Figure 2. Implant site analysis with cone-beam computed tomography.
Figure 2. Implant site analysis with cone-beam computed tomography.

In Case 1 (Figure 3 and Figure 4), the surgeon accurately predicted the alveolar ridge width was inadequate for implant placement based on the restorative plan, and that simultaneous bone augmentation was needed at the time of implant placement. Following an appropriate healing period, provisional and definitive restorations were delivered (Figure 5). Envisioning the outcome before treatment is provided—referred to as “top down” treatment planning—is vital to the success of therapy. Malpositioned implants, especially those placed too buccally, might have higher susceptibility for peri-implant complications. Monje et al8 found in his survey study that most of the experienced implantologists agreed that prevalence of peri-implantitis was higher in malpositioned implants. However, more controlled studies are needed to confirm this outcome. Good communication and a team approach are necessary to achieve functional and esthetic outcomes in implant dentistry.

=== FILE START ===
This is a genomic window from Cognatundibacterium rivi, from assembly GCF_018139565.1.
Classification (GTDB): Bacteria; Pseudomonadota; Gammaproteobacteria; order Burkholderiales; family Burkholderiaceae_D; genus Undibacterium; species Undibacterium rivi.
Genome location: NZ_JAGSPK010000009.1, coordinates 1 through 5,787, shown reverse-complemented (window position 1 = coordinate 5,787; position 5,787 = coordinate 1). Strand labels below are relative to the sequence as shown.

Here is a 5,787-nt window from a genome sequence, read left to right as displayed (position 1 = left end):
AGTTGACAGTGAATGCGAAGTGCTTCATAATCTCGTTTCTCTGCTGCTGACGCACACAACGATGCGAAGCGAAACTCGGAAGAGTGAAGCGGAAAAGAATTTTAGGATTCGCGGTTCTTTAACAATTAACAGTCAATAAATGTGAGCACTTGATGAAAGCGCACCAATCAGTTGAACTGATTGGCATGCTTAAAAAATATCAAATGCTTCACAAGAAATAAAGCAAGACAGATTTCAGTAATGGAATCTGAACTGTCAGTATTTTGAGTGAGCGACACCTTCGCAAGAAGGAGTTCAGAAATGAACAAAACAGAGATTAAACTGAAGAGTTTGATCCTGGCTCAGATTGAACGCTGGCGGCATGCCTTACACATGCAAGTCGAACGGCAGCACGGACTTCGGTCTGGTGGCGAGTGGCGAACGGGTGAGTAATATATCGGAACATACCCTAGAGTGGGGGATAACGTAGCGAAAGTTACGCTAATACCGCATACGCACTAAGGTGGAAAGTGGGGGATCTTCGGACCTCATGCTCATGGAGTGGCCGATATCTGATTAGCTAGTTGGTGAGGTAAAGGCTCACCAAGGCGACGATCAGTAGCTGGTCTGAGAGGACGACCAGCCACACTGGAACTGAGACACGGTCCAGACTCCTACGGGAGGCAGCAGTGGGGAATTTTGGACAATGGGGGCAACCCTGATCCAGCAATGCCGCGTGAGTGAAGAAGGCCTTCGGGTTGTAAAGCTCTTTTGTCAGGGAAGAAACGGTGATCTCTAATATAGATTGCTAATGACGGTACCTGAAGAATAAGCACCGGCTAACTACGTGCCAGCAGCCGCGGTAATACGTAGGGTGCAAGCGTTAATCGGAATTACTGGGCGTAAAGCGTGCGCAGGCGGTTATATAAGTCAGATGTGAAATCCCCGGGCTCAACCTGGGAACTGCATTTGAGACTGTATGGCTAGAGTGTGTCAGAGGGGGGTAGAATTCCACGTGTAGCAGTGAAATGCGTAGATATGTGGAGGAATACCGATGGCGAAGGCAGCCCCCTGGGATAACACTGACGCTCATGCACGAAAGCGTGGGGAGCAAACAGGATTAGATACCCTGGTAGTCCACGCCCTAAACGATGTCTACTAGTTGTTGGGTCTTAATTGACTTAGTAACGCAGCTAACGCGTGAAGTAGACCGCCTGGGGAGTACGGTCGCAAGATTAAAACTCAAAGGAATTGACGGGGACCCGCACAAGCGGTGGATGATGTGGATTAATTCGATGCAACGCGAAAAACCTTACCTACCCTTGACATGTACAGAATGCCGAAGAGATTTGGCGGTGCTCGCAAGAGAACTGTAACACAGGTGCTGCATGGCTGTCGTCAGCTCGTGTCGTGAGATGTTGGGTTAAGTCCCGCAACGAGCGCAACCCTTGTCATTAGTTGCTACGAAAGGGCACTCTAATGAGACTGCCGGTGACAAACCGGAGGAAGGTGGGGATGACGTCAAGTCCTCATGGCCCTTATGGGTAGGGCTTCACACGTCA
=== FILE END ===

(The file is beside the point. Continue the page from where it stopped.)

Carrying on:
Figure 3. Implant placement (A) and simultaneous bone augmentation (B).
Figure 3. Implant placement (A) and simultaneous bone augmentation (B).


  1. Deeb G, Wheeler, B, Jones M, Carrico C, Laskin D, Deeb JG. Public and patient knowledge about dental implants. J Oral Maxillofac Surg. 2017;75:1387–1391.
  2. Derks J, Tomasi C. Peri-implant health and disease. A systematic review of current epidemiology. J Clin Periodontol. 2015;42 (Suppl 16):S158–S171.
  3. Buser D, Janner S, Wittneben JG, Brägger U, Ramseier CA, Salvi GE. 10-year survival and success rates of 511 titanium implants with a sandblasted and acid-etched surface: a retrospective study in 303 partially edentulous patients. Clin Implant Dent Relat Res. 2012;14:839–851.
  4. Derks J, Schaller D, Håkansson J, Wennström JL,Tomasi C, Berglundhl T. Peri-implantitis — onset and pattern of progression. J Clin Periodontol. 2016;43:383–388.
  5. Moy PK, Medina D, Shetty V, Aghaloo TL. Dental implant failure rates and associated risk factors. Int J Oral Maxillofac Implants. 2005;20:569–577.
  6. Peri-implant mucositis and peri-implantitis: a current understanding of their diagnoses and clinical implications. J Periodontol. 2013;84:436–443.
  7. Renvert S, Quirynen M. Risk indicators for peri-implantitis. A narrative review. Clin Oral Implants Res. 2015;26 (Suppl 11):15–44
  8. Monje A, Galindo-Moreno P, Tözüm TF, Suárez-López del Amo F, Wang HL. Into the paradigm of local factors as contributors for peri-implant disease: short communication. Int J Oral Maxillofac Implants. 2016;31:288–292.

This information originally appeared in Hamada Y, Hill K, Chang J, John V. Strategies for implant maintenance. Dimensions of Dental Hygiene. 2019;17(8):18–24.